The Word Serpent

It's humid and warm and the air is buzzing with mosquitos. A typical nighttime in Florida. The full moon looks really nice, at least.


I turn the lights off, sit at my desk and turn on my laptop, the hallmark of my creative genius. That's what I tell myself, at least. The brightness is turned up too high, but I don't mind. I smile a little when I see the 'E', 'A', 'S' and 'D' key; they've all worn away by how much I've been writing…but despite all of that work, I know I've plateaued.

I sit here for five minutes straight, unable to write. Writer's block. Maybe if I free-write a little, I can get the juices flowing.

I sit here for five minutes straight, unable to write. A torrential downpour of ideas storms around me and drowns every corner of my psyche with stories to tell. The screams of characters with tales untold haunt me to my very core; I reach for their stories, attempting to claw past the block that wedges between my fingers and those words that beg to be thrown and dripped upon the screen and I

I immediately highlight this and backspace it. Too pretentious. I told myself I wouldn't go House of Leaves on this shit, and yet I just did. I sigh, slowly close the laptop and crawl into bed, defeated.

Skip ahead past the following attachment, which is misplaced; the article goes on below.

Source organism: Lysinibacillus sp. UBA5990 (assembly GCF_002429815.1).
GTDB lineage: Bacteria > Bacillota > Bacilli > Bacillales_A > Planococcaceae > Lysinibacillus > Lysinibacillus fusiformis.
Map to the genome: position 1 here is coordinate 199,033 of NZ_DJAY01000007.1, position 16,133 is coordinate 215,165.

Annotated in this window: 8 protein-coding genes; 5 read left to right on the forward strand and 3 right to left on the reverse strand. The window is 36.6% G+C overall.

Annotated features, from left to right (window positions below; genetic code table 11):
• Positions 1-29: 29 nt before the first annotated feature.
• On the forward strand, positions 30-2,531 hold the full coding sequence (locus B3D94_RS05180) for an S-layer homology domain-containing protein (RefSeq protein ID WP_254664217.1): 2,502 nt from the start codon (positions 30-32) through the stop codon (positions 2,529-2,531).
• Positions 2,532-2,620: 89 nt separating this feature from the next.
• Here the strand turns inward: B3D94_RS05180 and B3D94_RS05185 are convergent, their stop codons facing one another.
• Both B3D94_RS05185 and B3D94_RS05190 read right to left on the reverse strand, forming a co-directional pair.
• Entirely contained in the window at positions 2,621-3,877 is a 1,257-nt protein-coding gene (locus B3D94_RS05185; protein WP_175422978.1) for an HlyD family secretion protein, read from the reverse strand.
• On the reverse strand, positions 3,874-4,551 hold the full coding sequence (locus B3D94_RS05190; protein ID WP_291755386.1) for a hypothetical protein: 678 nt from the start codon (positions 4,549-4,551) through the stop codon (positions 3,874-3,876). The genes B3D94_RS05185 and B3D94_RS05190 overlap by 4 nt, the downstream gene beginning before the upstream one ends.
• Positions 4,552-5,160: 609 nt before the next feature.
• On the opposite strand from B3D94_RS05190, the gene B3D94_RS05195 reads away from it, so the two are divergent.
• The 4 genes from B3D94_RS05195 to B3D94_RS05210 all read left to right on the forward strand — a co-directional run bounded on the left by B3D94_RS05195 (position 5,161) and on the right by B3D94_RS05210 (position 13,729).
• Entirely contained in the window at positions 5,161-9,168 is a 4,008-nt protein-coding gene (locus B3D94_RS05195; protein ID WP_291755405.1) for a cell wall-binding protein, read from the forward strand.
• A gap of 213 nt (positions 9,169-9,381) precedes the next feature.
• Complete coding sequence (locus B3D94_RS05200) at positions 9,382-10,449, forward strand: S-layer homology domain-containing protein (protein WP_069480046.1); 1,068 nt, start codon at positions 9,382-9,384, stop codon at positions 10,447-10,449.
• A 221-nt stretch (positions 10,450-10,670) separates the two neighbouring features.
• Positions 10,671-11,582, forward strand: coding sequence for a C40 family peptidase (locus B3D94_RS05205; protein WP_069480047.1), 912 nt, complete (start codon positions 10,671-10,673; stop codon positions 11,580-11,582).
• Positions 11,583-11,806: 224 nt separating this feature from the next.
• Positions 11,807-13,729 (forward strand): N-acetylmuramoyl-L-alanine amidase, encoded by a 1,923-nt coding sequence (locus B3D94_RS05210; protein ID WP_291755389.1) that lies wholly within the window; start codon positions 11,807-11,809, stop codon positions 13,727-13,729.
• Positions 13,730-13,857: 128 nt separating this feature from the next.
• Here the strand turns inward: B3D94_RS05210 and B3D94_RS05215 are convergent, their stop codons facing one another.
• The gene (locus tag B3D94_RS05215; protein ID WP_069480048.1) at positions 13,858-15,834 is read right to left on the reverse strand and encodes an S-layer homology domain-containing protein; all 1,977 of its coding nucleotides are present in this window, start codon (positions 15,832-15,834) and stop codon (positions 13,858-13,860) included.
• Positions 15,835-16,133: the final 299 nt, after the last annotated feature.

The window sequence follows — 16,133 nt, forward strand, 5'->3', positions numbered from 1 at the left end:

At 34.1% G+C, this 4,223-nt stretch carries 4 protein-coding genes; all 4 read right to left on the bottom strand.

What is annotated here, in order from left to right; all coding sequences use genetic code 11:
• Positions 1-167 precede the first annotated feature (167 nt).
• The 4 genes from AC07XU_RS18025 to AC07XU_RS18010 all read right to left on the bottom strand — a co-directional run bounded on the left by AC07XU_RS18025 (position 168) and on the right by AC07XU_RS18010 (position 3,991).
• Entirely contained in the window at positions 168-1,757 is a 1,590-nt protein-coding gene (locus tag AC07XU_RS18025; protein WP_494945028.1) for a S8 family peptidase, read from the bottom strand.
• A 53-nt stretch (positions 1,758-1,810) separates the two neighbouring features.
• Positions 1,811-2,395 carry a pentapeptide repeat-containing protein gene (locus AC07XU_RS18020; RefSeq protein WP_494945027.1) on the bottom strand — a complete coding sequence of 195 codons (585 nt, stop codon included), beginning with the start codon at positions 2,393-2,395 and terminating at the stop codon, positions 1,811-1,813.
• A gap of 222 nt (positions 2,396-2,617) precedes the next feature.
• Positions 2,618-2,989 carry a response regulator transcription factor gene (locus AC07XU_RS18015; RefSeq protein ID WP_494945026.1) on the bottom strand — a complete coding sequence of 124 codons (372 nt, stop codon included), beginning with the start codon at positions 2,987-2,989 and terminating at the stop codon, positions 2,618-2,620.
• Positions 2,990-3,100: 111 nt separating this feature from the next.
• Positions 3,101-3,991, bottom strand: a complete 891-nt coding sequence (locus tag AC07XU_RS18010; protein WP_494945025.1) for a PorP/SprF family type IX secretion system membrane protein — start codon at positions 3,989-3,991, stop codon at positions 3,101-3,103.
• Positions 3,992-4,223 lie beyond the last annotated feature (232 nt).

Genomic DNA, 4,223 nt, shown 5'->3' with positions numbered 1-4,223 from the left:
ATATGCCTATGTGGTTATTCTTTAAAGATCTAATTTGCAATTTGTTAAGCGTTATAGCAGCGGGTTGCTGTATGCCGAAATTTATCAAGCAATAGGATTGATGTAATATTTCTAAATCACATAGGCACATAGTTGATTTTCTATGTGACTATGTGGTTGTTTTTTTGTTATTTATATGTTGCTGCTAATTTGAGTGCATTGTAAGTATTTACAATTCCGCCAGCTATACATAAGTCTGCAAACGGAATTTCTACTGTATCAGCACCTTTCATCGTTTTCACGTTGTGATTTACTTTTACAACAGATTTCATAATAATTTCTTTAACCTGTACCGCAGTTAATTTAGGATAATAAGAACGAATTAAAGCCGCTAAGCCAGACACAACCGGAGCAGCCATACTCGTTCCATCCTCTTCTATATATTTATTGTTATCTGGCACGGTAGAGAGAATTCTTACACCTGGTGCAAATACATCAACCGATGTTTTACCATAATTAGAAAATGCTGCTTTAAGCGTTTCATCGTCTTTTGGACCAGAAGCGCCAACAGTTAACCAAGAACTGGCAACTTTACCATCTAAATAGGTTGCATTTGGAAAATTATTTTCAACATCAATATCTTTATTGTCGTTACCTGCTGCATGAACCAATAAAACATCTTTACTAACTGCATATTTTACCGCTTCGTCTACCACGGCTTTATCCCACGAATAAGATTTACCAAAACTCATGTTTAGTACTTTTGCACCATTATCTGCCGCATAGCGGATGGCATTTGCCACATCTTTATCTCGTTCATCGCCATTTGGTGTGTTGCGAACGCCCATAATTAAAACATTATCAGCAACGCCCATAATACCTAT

Home again. The moon is now slightly less full, but still gorgeous. One quick shower and I'm right back at my keyboard. The brightness is still too high. Oh, well. I open the text document, fingers poised and at the ready, and now I can definitely, absolutely, one hundred percent—

Still nothing. Every writer has their dry season, yeah, but it's been about a week for me now. Surely, the harvest of the literature must be sowed really soon…or something.

I close my laptop even earlier this time. There are two age-old mindsets that any writer always contemplates whenever they write. The first one is, 'just write.' The second one is, 'don't force it.' Right now, the second one is definitely infinitely more appealing to me. I tuck my laptop away and face-plant into bed. Without looking, I reach over to my bedside table and grab the book I've been reading for the past three days, and then I frown when I feel my fingers close around something round and waxy. I don't remember putting an apple there.